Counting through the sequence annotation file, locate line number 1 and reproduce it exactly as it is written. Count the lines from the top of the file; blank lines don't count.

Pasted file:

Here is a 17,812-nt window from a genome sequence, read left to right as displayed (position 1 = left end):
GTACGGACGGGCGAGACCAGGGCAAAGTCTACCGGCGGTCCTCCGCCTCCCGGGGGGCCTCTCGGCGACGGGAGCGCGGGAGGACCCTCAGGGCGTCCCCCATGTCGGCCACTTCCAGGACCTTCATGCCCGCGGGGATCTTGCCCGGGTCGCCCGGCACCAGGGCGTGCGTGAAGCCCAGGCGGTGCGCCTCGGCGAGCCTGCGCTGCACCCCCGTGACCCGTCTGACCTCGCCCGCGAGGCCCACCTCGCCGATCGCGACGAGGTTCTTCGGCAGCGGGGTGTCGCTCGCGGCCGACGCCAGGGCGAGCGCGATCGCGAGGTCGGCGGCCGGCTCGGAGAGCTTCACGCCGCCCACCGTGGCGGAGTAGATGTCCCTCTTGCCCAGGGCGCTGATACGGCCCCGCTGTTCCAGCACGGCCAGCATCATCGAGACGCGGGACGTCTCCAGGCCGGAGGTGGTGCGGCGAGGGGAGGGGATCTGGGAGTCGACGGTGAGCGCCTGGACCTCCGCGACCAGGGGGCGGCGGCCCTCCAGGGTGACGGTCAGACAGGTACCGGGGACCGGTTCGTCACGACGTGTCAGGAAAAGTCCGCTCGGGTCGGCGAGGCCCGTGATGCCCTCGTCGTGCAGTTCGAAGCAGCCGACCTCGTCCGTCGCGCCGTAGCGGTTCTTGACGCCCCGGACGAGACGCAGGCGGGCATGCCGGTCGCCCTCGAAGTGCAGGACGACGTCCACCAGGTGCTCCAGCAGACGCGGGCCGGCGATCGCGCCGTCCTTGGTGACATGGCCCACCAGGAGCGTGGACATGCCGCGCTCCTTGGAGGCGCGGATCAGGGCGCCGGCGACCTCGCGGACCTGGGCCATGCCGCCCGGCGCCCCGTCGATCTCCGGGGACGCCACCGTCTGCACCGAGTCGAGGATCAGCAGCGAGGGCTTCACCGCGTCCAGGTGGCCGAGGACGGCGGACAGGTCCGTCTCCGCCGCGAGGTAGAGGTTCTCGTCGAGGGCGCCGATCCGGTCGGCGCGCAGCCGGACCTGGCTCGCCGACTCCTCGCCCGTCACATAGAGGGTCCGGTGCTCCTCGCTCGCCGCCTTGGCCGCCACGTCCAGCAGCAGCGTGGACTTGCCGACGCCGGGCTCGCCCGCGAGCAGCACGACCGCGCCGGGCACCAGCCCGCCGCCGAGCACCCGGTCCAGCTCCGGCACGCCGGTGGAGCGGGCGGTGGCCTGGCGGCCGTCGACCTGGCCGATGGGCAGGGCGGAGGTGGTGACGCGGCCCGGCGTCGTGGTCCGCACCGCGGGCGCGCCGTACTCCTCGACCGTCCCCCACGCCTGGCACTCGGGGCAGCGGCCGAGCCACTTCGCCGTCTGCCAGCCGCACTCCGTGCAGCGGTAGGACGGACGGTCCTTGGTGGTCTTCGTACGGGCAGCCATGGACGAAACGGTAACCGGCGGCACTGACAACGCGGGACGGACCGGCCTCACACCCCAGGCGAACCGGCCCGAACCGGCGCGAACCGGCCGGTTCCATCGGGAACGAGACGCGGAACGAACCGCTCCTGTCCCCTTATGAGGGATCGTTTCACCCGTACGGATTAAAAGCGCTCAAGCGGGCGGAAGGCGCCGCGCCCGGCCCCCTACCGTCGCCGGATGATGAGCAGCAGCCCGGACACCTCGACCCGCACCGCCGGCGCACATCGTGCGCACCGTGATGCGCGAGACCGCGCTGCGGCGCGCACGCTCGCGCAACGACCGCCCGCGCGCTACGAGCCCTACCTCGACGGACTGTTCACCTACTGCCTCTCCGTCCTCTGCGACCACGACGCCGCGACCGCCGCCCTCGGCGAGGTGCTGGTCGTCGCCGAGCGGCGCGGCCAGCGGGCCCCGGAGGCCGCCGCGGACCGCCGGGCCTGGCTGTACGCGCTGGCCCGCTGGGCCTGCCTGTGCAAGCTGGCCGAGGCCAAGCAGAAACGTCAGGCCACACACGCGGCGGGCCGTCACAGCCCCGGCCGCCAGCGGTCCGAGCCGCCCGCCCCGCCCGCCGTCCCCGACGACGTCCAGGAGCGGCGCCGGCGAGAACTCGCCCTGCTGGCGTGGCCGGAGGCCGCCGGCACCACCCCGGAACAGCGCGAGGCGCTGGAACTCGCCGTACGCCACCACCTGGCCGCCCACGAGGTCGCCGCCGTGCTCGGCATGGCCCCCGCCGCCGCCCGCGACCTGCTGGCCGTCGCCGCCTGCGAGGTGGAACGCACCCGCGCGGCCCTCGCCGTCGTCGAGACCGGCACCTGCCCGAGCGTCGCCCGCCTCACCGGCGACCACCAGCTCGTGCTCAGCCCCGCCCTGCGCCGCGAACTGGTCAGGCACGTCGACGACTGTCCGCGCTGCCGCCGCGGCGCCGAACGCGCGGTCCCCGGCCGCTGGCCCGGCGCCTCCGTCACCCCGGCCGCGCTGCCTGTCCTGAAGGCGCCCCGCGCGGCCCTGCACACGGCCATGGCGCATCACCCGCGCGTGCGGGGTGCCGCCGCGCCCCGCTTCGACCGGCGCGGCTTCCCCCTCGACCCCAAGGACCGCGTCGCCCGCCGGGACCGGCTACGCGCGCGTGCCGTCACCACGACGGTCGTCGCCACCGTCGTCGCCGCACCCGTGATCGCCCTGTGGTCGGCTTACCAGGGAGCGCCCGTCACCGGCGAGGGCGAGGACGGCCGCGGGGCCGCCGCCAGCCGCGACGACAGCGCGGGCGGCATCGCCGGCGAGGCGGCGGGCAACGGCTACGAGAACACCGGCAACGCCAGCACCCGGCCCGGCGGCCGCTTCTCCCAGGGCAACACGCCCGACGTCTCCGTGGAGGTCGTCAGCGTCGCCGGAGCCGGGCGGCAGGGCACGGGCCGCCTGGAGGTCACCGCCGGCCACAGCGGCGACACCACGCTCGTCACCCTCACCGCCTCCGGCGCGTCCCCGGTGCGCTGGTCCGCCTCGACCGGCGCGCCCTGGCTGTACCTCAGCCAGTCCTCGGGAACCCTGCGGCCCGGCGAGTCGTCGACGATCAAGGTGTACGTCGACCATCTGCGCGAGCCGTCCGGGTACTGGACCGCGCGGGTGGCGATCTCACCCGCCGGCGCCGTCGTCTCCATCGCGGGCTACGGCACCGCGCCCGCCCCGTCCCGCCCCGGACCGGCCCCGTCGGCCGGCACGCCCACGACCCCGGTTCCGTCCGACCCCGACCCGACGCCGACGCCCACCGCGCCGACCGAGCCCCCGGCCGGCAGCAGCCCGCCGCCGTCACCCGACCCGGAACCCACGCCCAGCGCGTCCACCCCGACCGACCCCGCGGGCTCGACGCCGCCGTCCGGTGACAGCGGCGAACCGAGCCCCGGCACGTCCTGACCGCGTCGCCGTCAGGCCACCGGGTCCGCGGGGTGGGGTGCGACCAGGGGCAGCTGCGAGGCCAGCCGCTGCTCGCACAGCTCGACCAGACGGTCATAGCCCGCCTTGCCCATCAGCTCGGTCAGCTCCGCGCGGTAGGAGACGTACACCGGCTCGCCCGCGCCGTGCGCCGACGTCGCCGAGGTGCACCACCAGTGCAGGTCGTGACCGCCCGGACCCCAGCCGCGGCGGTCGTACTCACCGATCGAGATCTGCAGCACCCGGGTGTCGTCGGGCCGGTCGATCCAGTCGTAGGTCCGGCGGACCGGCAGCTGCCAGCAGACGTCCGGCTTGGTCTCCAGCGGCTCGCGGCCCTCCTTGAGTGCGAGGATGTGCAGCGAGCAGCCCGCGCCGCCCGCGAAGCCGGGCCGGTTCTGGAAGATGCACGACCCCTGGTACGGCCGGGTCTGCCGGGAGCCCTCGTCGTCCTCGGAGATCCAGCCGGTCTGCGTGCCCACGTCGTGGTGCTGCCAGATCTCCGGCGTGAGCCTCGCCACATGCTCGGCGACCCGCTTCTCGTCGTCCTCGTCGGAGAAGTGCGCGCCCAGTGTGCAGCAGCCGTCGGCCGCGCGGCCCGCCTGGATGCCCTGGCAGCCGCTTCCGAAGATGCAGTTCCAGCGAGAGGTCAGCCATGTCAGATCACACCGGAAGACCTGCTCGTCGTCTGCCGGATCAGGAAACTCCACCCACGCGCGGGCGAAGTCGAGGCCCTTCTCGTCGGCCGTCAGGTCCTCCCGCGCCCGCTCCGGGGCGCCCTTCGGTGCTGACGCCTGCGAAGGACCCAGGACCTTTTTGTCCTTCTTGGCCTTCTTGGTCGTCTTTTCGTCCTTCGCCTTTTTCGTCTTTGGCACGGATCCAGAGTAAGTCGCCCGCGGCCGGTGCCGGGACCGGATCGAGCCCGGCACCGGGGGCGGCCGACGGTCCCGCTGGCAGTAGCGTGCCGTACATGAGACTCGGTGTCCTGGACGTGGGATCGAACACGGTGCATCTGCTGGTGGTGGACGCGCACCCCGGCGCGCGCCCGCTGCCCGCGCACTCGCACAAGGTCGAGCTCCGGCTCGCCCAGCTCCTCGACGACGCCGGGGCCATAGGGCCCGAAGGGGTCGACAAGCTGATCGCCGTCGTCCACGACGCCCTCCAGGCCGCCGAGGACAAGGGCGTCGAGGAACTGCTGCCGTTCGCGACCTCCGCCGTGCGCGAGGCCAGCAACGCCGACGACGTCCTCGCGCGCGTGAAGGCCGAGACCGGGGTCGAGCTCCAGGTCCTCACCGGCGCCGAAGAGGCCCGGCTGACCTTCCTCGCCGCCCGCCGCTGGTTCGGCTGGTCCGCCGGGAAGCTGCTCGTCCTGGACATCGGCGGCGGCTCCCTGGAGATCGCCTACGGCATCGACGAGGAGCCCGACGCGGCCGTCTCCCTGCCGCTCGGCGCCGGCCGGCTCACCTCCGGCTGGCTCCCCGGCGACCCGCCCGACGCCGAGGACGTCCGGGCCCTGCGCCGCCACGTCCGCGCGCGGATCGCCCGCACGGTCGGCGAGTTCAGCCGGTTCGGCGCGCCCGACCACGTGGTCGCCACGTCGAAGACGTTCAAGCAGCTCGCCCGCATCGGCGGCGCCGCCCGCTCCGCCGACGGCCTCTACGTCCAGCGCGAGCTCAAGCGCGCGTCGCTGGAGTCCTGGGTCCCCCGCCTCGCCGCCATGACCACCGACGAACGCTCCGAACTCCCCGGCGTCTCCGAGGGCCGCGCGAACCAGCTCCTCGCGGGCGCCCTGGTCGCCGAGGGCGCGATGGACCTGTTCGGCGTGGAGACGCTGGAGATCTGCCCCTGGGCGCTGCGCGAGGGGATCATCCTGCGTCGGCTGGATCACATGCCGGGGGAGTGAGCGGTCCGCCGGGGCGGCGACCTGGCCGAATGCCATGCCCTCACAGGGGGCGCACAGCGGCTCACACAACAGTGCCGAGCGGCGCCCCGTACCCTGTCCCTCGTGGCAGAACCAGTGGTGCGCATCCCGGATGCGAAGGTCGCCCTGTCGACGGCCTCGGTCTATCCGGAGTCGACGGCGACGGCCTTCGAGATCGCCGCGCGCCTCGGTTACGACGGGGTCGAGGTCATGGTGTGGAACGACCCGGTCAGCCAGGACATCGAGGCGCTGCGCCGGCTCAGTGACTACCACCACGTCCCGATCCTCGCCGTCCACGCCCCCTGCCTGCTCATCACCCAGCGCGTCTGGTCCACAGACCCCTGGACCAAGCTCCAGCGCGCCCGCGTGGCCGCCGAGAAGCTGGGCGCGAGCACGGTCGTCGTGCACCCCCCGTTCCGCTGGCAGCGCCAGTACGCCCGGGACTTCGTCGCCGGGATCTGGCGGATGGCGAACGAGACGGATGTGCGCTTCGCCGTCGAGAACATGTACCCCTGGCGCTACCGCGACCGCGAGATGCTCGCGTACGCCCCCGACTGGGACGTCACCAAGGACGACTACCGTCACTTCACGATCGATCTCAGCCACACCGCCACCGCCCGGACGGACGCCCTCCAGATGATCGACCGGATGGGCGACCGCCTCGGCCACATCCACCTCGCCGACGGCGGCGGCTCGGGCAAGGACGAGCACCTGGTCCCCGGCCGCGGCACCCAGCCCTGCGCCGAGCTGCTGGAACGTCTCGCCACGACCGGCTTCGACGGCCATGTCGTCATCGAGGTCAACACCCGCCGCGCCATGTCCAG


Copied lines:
Here is a 17,812-nt window from a genome sequence, read left to right as displayed (position 1 = left end):